Merkel suffers presidential vote setback
Embattled German Chancellor Angela Merkel was on tenterhooks Wednesday as her candidate for president failed to secure enough support in the first round of voting in a special assembly.
Merkel, and her candidate Christian Wulff, faced an agonising second round of secret ballots in what was billed as a "vote of destiny" for the weakened chancellor and her unpopular government.
Wulff, 51, secured 600 votes in the special electoral college of 1,244 parliamentary deputies and public figures, well short of the majority needed.
Joachim Gauck, 70, his rival for the largely ceremonial position of president, won 499 votes. Lukrezia Jochimsen from the far-left Die Linke party won 126 ballots. A far-right candidate won three votes and 13 abstained.
On paper at least, Wulff, a close ally of the chancellor, should have won the vote easily as Merkel's coalition held a majority -- 644 seats -- in the electoral college.
Influential mass circulation daily Bild described the result as a "sensation" and said it demonstrated a rebellion within Merkel's coalition.
"Wulff's failure in the first round of voting shows the black-yellow camp is no longer united," the paper said, referring to the colours of the parties in Merkel's coalition.
However, Wulff is still likely to win election, but the first-round failure is a further blow to Merkel who has come under intense pressure amid internal squabbling and a much-criticised reaction to the eurozone economic crisis.
If Gauck, a charismatic former East German dissident, were to pull off a major political shock and win the election, it could spell the beginning of the end for Merkel.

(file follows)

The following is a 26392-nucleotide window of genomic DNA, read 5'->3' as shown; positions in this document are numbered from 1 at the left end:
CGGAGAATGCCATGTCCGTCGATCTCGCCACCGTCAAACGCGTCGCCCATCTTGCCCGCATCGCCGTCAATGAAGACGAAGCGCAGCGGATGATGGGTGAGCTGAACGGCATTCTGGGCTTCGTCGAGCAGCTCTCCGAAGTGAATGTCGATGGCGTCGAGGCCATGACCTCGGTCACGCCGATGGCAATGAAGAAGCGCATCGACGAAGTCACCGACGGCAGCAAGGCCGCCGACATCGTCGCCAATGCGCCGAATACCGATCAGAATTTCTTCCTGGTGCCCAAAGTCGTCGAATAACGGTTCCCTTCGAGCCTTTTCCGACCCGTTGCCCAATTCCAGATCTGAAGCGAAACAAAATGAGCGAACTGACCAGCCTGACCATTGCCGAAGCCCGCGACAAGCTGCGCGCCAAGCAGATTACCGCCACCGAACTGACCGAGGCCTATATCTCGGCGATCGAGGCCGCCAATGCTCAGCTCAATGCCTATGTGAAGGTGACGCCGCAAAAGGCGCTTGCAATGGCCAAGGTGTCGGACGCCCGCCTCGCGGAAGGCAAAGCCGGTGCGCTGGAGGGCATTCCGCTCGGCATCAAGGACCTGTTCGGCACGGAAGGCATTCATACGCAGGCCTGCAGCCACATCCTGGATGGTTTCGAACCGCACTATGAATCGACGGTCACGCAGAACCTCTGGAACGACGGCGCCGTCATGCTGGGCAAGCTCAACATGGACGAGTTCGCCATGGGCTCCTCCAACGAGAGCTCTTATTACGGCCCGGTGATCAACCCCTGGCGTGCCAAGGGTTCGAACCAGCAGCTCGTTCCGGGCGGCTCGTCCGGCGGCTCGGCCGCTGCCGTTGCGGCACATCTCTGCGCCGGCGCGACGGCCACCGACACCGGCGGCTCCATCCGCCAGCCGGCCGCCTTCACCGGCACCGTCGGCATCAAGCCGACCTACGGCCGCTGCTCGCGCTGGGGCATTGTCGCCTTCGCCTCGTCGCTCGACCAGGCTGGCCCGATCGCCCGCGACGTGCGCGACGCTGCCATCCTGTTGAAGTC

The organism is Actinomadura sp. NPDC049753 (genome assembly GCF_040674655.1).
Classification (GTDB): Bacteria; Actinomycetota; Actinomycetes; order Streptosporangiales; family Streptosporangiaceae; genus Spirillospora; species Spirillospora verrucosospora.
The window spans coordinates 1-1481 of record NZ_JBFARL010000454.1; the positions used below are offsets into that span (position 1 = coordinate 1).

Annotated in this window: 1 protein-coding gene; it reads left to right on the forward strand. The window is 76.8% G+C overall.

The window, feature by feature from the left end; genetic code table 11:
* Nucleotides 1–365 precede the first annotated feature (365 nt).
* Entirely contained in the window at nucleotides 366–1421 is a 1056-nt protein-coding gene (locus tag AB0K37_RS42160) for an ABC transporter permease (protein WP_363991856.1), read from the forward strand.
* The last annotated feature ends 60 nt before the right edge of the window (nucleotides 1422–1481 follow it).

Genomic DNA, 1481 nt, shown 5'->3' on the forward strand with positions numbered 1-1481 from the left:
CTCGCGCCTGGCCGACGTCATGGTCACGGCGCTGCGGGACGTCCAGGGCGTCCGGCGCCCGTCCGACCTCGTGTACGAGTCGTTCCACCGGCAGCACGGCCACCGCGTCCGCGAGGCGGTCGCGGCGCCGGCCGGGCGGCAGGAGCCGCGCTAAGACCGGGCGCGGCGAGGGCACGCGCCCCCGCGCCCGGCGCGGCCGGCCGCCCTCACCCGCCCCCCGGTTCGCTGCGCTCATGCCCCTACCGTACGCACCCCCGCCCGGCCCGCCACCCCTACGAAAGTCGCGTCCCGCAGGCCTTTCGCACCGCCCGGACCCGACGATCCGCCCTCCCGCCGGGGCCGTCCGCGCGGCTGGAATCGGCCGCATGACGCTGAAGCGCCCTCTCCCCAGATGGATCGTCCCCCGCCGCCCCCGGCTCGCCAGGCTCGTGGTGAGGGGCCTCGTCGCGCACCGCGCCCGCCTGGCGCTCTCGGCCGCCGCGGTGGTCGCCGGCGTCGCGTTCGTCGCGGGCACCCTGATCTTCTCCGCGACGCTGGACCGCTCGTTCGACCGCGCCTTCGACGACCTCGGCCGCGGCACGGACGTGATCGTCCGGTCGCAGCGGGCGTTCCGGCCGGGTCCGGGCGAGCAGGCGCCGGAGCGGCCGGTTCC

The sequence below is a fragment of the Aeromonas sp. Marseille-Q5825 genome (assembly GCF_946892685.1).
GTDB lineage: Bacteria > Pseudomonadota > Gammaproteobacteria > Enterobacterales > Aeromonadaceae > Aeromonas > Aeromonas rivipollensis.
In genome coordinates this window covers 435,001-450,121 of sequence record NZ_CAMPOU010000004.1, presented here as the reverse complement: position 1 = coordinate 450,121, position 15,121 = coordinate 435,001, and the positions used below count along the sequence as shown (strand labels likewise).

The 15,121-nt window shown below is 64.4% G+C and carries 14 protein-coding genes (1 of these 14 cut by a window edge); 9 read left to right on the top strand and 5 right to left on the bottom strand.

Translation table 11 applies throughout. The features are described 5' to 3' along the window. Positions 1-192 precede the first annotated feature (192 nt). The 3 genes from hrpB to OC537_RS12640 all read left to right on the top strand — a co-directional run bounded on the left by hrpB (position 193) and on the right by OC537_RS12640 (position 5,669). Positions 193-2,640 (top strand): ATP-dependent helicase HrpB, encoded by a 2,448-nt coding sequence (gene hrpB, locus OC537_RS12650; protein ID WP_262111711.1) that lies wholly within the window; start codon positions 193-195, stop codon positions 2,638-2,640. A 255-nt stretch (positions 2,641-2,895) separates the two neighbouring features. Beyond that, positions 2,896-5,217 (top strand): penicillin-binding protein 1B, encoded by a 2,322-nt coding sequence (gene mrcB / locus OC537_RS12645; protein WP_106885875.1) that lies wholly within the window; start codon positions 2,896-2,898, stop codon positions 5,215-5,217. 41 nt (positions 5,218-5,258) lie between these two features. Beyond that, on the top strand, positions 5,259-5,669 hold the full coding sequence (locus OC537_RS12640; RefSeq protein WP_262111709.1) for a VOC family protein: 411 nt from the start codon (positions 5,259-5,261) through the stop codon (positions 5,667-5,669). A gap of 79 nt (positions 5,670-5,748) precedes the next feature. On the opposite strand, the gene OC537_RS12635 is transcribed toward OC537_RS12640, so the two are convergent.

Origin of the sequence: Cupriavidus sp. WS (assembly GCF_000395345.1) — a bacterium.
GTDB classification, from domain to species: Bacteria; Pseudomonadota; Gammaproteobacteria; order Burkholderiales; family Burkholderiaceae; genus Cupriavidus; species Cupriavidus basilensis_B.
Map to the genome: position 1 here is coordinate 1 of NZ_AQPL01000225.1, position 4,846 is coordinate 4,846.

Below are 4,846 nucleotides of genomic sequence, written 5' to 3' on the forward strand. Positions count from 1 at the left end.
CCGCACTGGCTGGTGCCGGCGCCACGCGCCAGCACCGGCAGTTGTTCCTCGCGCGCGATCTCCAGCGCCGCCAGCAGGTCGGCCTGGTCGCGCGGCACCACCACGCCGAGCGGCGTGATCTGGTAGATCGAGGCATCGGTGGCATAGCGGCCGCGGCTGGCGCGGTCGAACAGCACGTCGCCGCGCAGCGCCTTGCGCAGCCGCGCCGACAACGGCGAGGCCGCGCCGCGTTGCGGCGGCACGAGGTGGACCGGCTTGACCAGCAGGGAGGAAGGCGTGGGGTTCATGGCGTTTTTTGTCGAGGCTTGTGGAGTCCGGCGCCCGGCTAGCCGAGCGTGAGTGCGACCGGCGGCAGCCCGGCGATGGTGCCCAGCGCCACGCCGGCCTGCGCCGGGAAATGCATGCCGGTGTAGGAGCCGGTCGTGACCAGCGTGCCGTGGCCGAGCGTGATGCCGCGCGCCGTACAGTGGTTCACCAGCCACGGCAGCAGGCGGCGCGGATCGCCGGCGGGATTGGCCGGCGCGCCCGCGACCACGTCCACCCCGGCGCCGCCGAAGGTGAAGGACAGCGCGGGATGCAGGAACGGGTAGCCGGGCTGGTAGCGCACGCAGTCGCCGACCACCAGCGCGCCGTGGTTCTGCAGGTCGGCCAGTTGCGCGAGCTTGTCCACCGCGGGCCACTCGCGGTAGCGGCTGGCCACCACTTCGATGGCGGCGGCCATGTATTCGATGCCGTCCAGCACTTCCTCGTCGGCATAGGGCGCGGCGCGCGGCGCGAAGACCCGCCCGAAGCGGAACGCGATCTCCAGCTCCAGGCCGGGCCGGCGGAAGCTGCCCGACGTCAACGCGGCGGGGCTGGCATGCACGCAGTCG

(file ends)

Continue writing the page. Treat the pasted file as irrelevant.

A recent poll in Bild showed 48 percent of Germans wanted her to step down if her man was not selected, compared to 30 percent who believed she should soldier on.
She would be "seriously damaged," Bild said, adding: "Some experts believe that the ... coalition would collapse in this case."
"If Wulff were to lose, it would surely amount to an enormous loss of face," political scientist Nils Diederich of Berlin's Free University, told AFP.
"But despite the resentment the government has created in recent months, I don't think there are enough people breaking ranks to endanger Wulff's election," he added.
The headache was foisted upon Merkel by the shock resignation of former president Horst Koehler, who stepped down on May 31 after appearing to suggest German troops abroad were defending Berlin's economic interests.
The job of president is largely symbolic in Germany, as the head of state serves as a kind of moral arbiter. But Koehler was popular, and Germans do care about who represents them as a shadow leader behind Merkel.
Since 2003, Wulff has governed the state of Lower Saxony, home to automaker Volkswagen. He would become Germany's youngest-ever president if elected.
Favourite to take over from Wulff in Lower Saxony is David McAllister, who is half Scottish.
There was no immediate indication when the results of the second round would become known.
© 2010 AFP